I intend to recursively traverse a directory containing this piece of perl script. The idea is to traverse all directories whose parent directory contains the perl script and list all files path into a single array variable. Then return the list.

Here comes the error msg:

readdir() attempted on invalid dirhandle $DIR at xxx 
closedir() attempted on invalid dirhandle $DIR at xxx

Code is attached for reference, Thank you in advance.

use strict;
use warnings;
use Cwd;
our @childfile = ();
sub recursive_dir{

    my $current_dir = $_[0]; # a parameter

    opendir(my $DIR,$current_dir) or die "Fail to open current directory,error: $!";
    while(my $contents = readdir($DIR)){
        next if ($contents =~ m/^\./); # filter out "." and ".."
        #if-else clause separate dirs from files 
        if(-d "$contents"){
            #print getcwd;
            #print $contents;
            print getcwd."/$contents";
            if($contents =~ /(?<!\.pl)$/){
    #print @childfile;
    return @childfile;

  • 7
    Why reinvent the wheel? Use File::Find. – TLP Mar 1 '14 at 17:13
  • I am not supposed to use a library. – user3368737 Mar 1 '14 at 17:21
  • 1
    @user3368737: Even a Core module? Then use the source, Luke: perldoc -m File::Find – toolic Mar 1 '14 at 17:23
  • @user3368737 Why not? Is this homework? File::Find is a core module, like toolic says, no need to install. – TLP Mar 1 '14 at 17:29
  • Sorry, I didn't notice File::Find is a core module. But the question is still open, for curiosity – user3368737 Mar 1 '14 at 17:31

Please tell us if this is homework? You are welcome to ask for help with assignments, but it changes the sort of answer you should be given.

You are relying on getcwd to give you the current directory that you are processing, yet you never change the current working directory so your program will loop endlessly and eventually run out of memory. You should simply use $current_dir instead.

I don't believe that those error messages can be produced by the program you show. Your code checks whether opendir has succeeded and the program dies unless $DIR is valid, so the subsequent readdir and closedir must be using a valid handle.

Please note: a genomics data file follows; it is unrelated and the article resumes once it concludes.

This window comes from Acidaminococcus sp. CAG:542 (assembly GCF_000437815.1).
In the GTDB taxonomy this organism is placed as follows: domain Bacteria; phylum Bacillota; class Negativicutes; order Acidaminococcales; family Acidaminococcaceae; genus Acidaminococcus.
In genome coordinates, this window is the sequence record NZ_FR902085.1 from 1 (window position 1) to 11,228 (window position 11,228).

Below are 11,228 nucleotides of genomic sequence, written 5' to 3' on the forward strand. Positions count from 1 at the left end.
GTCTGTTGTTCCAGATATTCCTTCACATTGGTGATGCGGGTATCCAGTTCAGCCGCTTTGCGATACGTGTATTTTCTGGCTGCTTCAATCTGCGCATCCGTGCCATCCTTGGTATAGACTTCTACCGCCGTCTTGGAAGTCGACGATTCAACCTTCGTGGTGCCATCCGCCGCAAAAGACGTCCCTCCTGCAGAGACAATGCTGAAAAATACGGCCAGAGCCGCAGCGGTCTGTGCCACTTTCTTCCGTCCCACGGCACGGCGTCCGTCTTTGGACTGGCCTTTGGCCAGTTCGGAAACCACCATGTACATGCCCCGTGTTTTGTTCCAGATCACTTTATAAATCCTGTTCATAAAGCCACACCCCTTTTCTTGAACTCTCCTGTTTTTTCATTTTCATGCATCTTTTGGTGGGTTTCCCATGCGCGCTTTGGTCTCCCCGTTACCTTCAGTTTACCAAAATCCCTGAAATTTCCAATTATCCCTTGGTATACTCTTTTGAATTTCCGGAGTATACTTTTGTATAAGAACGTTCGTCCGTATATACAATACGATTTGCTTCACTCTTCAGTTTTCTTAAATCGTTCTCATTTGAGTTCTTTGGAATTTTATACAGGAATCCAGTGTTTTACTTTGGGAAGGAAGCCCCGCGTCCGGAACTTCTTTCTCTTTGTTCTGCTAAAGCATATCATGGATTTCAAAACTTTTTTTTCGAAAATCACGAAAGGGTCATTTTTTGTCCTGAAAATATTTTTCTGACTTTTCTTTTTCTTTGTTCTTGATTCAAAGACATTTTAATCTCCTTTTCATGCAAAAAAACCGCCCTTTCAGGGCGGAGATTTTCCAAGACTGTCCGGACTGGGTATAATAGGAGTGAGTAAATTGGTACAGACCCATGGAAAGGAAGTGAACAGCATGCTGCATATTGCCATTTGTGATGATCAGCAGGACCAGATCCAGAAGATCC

Some other points:

  • Comments like # a parameter are ridiculous and only serve to clutter your code

  • Upper-case letters are generally reserved for global identifiers like package names. And $dir is a poor name for a directory handle, as it could also mean the directory name or the directory path. Use $dir_handle or $dh

  • It is crazy to use a negative look-behind just to check that a file name doesn't end with .pl. Just use push @childfile, $contents unless $contents =~ /\.pl$/

  • You never use the return value from your subroutine, so it is wasteful of memory to return what could be an enormous array from every call. @childfile is accessible throughout the program so you can just access it directly from anywhere

  • Don't put scalar variables inside double quotes. It simply forces the value to a string, which is probably unnecessary and may cause arcane bugs. Use just -d $contents

  • You probably want to ignore symbolic links, as otherwise you could be looping endlessly. You should change else { ... } to elsif (-f $contents) { ... }

  • Thank you very much. It is not homework, just a script that help me to crunch some data. I am new to perl, a long way to go still. – user3368737 Mar 13 '14 at 16:03

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